2021-09-17 09:15:27
Michael Geist: US copyright lobby out-of-touch theory

BBC NEWS | Technology |

The International Intellectual Property Alliance, an association that brings together US lobby groups representing the movie, music, software, and publisher industries, last week delivered its annual submission to the US government featuring its views on the inadequacy of intellectual property protection around the world.

The report frequently serves as a blueprint for the US Trade Representative’s Section 301 Report, a government-mandated annual report that carries the threat of trade barriers for countries that fail to meet the US standard of IP protection.

The IIPA submission generated considerable media attention, with the international media focusing on the state of IP protection in Russia and China, while national media in Canada, Thailand, and Taiwan broadcast dire warnings about the consequences of falling on the wrong side of US lobby groups.

While the UK was spared inclusion on this year’s list, what is most noteworthy about the IIPA effort is that dozens of countries – indeed most of the major global economies in the developed and developing world – are singled out for criticism.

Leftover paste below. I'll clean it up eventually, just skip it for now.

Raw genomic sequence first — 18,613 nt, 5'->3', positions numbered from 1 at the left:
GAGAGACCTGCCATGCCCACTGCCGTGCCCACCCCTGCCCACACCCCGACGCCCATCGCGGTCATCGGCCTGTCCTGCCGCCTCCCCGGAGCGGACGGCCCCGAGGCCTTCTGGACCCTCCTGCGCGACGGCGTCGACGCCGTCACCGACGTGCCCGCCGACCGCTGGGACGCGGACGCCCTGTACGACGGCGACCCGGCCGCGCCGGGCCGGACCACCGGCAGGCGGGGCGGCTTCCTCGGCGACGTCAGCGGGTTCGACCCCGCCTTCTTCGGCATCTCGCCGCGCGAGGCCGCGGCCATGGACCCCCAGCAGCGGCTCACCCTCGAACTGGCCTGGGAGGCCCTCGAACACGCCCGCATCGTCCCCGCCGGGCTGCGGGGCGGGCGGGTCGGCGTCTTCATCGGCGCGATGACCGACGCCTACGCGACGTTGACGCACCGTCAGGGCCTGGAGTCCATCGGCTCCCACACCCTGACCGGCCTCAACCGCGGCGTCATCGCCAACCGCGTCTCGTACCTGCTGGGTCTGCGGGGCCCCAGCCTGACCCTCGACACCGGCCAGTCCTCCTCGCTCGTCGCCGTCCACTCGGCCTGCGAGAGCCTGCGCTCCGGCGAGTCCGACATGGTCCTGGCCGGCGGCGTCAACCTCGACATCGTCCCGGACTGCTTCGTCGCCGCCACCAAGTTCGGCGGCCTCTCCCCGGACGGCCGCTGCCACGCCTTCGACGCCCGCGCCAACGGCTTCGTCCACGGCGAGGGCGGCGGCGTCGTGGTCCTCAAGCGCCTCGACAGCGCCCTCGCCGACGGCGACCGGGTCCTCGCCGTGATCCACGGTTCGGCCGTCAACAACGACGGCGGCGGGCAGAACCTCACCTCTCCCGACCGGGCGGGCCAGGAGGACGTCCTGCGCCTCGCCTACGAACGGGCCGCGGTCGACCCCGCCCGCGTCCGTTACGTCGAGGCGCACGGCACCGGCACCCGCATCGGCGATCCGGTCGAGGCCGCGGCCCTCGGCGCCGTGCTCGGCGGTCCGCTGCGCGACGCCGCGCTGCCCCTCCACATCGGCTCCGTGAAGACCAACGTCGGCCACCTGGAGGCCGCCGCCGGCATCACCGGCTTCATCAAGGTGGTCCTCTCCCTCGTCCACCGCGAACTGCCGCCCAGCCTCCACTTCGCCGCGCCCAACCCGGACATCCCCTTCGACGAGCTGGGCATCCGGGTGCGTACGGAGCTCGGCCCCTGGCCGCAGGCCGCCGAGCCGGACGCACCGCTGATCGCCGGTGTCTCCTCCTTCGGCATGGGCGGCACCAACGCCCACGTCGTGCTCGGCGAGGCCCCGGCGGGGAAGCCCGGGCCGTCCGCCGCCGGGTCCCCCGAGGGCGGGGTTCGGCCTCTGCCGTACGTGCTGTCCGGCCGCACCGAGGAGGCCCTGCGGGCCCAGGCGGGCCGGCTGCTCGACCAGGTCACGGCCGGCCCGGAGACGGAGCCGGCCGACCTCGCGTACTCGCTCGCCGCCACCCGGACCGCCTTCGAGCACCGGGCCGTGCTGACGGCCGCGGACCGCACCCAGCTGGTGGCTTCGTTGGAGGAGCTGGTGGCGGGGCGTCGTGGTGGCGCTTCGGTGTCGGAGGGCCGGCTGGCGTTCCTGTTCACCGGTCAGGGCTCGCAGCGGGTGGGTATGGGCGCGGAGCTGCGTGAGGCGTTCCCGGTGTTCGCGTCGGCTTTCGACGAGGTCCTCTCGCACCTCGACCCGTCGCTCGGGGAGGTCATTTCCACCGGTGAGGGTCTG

The IIPA recommendations are designed to highlight the inadequacies of IP protection around the world, yet the lobby group ultimately shines the spotlight on how US copyright policy has become out-of-touch and isolated from much of the rest of the globe.

The IIPA criticisms fall into three broad categories. First, the lobby group is very critical of any country that does not follow the US model for implementing the World Intellectual Property Organisation’s Internet Treaties.

Those treaties, which create legal protection for technological protection measures, have generated enormous controversy with many experts expressing concern about their impact on consumer rights, privacy, free speech, and security research.

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